Wyeth-Ayerst had better luck in the U.S. In 1991, the FDA made a rule change that forced fast-acting generics off the market. Regulators also declared that conjugated (or blended) estrogens should contain three so-called concomitant ingredients plus the two active estrogens. Together, the five substances make up 91% of Premarin's estrogens.
COUNTERATTACK. In 1994, however, the FDA firmly rejected Wyeth's contention that delta (superscript 8,9) was also essential. That was the opening generic companies had been waiting for. Duramed filed its application in September, 1995. Barr followed the next July. Both companies' versions lacked delta (superscript 8,9), which wasn't commercially available at the time.
Wyeth-Ayerst counterattacked. In November, 1994, it asked the FDA to require delta (superscript 8,9) as an ingredient. It also recruited Washington insiders to lobby Congress and other key groups. The effort won over Senator Barbara A. Mikulski (D-Md.), the National Osteoporosis Foundation, and many others. In 1996, the company's forces persuaded Representative Eddie Bernice Johnson (D-Tex.) to switch sides. "I just have a strong feeling that an inferior generic is no bargain," Johnson says.
Virtually everyone in the battle says that while Premarin is a stellar drug, the details of how its cocktail of estrogens actually works in the body are still murky. "For a drug used by this many American women for this amount of time, it's shocking how little is known about it," says Dr. Janet Woodcock, director of the FDA's Center for Drug Evaluation & Research. Wyeth scientists have shown that the disputed substance, delta (superscript 8,9), does have an effect on bone when given in doses four times higher than that in standard Premarin tablets. But that doesn't necessarily mean that Premarin wouldn't work without the ingredient, says Dr. Robert Lindsay of Columbia University, a pioneer in estrogen research, who analyzed the data for Wyeth-Ayerst.
In a study sponsored by Duramed, Dr. Richard B. Hochberg of the Yale University School of Medicine showed that delta (superscript 8,9) has only weak estrogenic effects on human cells. Generic supporters also point to other estrogen drugs on the market, such as Bristol-Myers Squibb Co.'s Estrace, that don't contain any delta (superscript 8,9) but appear to work as well as Premarin. "This fight is driven by financial interests rather than health interests," concludes Hochberg.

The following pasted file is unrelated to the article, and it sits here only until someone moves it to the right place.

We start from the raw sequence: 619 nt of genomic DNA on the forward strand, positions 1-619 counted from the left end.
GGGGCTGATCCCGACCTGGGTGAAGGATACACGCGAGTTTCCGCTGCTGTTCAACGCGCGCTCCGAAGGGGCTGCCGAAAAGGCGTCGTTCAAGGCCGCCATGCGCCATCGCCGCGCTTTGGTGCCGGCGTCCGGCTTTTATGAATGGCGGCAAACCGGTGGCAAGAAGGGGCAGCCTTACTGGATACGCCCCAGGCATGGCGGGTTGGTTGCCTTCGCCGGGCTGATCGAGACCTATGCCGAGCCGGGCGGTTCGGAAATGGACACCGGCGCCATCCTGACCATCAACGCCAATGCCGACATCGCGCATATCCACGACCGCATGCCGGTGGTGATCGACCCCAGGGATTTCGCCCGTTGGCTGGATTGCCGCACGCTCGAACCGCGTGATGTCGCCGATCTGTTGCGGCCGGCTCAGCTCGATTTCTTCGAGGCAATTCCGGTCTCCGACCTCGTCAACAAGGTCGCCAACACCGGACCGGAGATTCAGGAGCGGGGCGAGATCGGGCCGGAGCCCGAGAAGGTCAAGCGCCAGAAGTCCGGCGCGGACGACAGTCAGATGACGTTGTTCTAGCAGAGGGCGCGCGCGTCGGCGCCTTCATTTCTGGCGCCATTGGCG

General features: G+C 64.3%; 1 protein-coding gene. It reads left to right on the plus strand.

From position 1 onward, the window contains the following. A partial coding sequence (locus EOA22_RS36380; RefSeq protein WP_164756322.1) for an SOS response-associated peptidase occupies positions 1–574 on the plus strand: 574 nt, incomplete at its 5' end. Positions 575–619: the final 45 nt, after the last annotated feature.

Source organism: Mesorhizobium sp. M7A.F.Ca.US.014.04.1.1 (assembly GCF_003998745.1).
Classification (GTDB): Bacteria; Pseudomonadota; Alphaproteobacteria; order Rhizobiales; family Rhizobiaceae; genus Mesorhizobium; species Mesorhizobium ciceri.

PRESSURE. If true, that's little consolation to Duramed, which is trying to hang on long enough to get FDA approval. With a $33 million investment in the product yet to pay off, the company is losing money. Arington was forced to lay off 90 of his 250 workers late last year.
So why has the FDA taken so long to decide? One reason is that the lack of data strengthens Wyeth-Ayerst's argument that millions of women could be put at risk by a generic that's not identical to Premarin. Another reason for the FDA's delay is intense pressure from Congress and interest groups. Even animal rights groups have gotten into the act, throwing horse manure on the steps of the agency in December to protest the treatment of horses used to supply urine for Premarin. "Where there's a tremendous amount of outside scrutiny as in this case, a decision has to be pretty impeccable," says Woodcock.
Wyeth's executives stand by their no-holds-barred approach. "We make no apologies for defending our product and its earnings," says Michael Dey, president of Wyeth-Ayerst unit ESI Lederle Inc. But Arington, along with many analysts, is convinced that Duramed will finally prevail. "What I like best about the David and Goliath story," he says, "is that David wins." If so, it will be a message to the brand-name companies that their regulatory and legal maneuverings won't always succeed.